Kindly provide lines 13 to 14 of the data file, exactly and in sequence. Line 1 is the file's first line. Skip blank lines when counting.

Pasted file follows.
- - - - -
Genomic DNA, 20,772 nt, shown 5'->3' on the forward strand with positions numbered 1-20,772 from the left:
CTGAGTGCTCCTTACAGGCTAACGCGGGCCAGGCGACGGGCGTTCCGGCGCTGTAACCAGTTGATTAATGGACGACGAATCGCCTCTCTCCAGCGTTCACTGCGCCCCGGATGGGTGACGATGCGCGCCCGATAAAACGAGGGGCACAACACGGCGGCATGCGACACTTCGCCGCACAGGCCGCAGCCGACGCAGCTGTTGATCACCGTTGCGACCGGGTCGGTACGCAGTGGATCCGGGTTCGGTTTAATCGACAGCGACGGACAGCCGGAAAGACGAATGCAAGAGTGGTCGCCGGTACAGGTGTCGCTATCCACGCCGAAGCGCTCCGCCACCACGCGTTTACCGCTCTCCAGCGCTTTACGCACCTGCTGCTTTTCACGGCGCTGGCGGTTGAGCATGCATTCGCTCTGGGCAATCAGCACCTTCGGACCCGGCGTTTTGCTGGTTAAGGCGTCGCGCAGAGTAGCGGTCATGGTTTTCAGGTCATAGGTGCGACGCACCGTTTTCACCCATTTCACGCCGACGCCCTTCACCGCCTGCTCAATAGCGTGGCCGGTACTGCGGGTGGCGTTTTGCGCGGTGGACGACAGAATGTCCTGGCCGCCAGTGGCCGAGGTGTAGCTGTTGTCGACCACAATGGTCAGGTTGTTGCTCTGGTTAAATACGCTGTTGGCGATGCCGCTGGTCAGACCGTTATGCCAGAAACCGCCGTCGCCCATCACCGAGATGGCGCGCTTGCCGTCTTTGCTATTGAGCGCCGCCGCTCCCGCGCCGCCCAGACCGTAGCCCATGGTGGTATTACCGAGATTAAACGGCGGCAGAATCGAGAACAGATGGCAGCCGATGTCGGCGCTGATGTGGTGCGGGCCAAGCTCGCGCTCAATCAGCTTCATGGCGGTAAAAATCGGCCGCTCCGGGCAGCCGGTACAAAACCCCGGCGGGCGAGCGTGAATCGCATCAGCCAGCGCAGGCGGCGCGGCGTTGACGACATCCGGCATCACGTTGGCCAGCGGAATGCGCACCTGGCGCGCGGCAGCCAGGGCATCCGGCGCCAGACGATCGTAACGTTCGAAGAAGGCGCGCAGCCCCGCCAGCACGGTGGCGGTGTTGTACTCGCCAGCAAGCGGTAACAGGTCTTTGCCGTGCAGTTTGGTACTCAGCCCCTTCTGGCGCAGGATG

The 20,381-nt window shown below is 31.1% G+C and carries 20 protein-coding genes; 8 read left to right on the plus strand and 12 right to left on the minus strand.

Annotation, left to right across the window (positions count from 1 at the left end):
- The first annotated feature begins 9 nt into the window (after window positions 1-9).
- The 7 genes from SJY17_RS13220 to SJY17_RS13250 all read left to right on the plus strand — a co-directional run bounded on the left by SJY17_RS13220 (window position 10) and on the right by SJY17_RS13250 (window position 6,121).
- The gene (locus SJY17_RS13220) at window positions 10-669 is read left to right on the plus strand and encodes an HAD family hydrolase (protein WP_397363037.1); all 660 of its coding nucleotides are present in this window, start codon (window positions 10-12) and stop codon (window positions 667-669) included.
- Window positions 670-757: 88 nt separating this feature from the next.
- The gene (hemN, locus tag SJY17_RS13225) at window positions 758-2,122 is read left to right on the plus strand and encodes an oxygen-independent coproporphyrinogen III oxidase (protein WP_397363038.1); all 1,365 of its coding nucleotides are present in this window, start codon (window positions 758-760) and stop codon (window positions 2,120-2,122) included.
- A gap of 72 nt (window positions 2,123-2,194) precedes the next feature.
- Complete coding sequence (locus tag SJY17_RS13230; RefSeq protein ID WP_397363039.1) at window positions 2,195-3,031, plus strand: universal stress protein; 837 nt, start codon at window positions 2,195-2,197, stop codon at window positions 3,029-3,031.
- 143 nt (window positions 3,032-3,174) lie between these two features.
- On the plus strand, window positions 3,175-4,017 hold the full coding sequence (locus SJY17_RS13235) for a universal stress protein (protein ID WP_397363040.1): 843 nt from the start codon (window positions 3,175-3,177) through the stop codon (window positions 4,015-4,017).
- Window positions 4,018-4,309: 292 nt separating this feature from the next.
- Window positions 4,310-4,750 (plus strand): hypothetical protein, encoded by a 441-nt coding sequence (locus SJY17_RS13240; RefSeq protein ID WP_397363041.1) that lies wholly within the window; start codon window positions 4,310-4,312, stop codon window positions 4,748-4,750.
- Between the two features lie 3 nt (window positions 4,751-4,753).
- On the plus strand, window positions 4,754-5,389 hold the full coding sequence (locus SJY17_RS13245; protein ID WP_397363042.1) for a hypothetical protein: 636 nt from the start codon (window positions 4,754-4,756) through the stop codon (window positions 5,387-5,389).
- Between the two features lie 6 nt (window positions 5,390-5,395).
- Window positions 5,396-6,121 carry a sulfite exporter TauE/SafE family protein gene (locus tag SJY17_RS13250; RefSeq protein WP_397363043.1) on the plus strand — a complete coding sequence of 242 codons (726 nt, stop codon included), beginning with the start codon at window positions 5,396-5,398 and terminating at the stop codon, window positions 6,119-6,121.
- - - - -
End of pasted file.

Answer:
- On the plus strand, window positions 3,175-4,017 hold the full coding sequence (locus SJY17_RS13235) for a universal stress protein (protein ID WP_397363040.1): 843 nt from the start codon (window positions 3,175-3,177) through the stop codon (window positions 4,015-4,017).
- Window positions 4,018-4,309: 292 nt separating this feature from the next.